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jennlynn014

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Posts: 42
Reply with quote  #46 
My favorite quote from section III: "Keep away from people who belittle your ambitions. Small people always do that, but the really great make you feel that you, too, can become great." --Mark Twain

I had a lot of aha moments with this book and I really enjoyed that. The moment that I will try to learn the most from is the different variet of "hooks". I never thought about how many ways there are to get students engaged and help them with learning. I am going to try to incorporate as many as possible throughout the year. I really believe that it will help me as well as my students.
Amancillas

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Posts: 37
Reply with quote  #47 
I teach developmental math at the local community college.  I have a few students who like math, but the majority "hate math".  My aha moment was on page 62, where Burgess writes, "The truth is, students probably don't really hate math, they hate the way it has been taught to them in the past.  They hate the fact that they have struggled to learn math in the past."  I think this is probably true, and it's encouraging.  It means there is hope for me to change their mindset of math if I change the way they are taught math.  

I think at the college, it's just accepted and expected to teach in a lecture format.  Even the students don't want to do activities where they get up and interact.  But I know this is what is best for them.  I know that being enthusiastic about my content is what's best for them.  As an introvert, this won't be easy for me, but I hope that my passion to instill a love of math in my students will overpower my insecurity to be silly and excited while I teach.  

My favorite quote from part 3 was, "Do you want to be safe and good, or do you want to take a chance and be great?"  I definitely want to take a chance.  Other things that stood out to me were "mediocrity doesn't motivate" and "life isn't 100% or fail".  I think standing up to lecture without enthusiasm is definitely mediocrity and it really doesn't motivate anyone.  I get bored myself when I fall into that teaching style.  I also tend to be an all or nothing kind of person and constantly have to remind myself that it doesn't have to be all or nothing.  So I will focus on that as well.  All my lessons won't be super exciting and get students up and out of their desks.  But if I have enough that do and that raises success, then that's a good place to start.  I may try something and it may flop, but it won't discourage me to go back to just lecture.  I'll learn for the next lesson what to change and try something different.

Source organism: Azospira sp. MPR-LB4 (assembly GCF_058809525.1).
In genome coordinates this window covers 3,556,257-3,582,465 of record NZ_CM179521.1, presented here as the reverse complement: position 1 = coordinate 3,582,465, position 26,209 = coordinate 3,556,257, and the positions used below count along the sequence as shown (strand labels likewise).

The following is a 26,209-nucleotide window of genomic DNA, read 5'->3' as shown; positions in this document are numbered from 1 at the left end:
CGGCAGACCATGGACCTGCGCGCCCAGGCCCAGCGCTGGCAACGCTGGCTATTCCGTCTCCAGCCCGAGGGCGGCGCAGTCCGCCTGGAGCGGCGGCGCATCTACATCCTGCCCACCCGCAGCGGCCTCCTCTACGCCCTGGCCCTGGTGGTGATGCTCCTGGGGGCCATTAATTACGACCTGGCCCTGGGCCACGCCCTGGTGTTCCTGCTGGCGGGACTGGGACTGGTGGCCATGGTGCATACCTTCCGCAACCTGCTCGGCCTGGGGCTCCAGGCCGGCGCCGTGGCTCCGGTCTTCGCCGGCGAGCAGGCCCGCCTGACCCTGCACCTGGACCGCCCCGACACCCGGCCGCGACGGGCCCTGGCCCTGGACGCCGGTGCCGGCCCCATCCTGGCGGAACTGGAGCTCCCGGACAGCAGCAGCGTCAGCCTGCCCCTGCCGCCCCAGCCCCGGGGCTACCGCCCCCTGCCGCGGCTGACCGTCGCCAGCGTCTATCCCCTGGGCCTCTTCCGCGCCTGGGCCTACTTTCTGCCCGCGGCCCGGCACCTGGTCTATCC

Thanks for a great, motivating read.  

sabra_pittman14

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Posts: 6
Reply with quote  #48 

The 5 steps in The Where Do I Start chapter really helped me as a beginner teacher know that I shouldn’t be scared to fail/think I have to have it all figured out or perfect. I do have fear knowing that July is upon us and I still do not know where I will be or if I will have my own classroom and if so what grade level/ subject I will be teaching. I hope when the new school year begins I make the best of it and if I end up having to move districts knowing that working with a new team brings new friendships and a new experience. I will strive to be great and not let the little things get to me.

***It was hard to pick just one quote so I picked 2 favorites- “Keep away from people who belittle your ambitions. Small people always do that, but the really great make you feel that you, too, can become great.” -Mark Twain. “Faith is taking the first step even when you don’t see the whole staircase.” -MLK JR.

 
Bunnyhee71

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Posts: 6
Reply with quote  #49 

I had many a-ha moments as well, though my two main ones are as follows...
First, I realized that I already do some (a few) of the things Mr. Burgess suggests. I try to keep learning fun, interesting, and relevant to the students' lives. Woo, go Mrs. Jackson!
The most significant take-away from this book is that I've been tired for awhile, and all of these great and awesome motivating, engaging ideas are going to take work and dedication to pull off. It's time to rediscover my motivation and creativity. Let me just go back and reread that part.
My favorite quote from section III is "Faith is taking the first step, even when you don't see the whole staircase," by Martin Luther King, Jr. I'm glad to know we don't have to have everything figured out before we ever get started. This is a good guide to strive for success even when we aren't completely sure if we'll be perfect the first or even the second try. We just have to try to do something, to put ourselves out there for our students.

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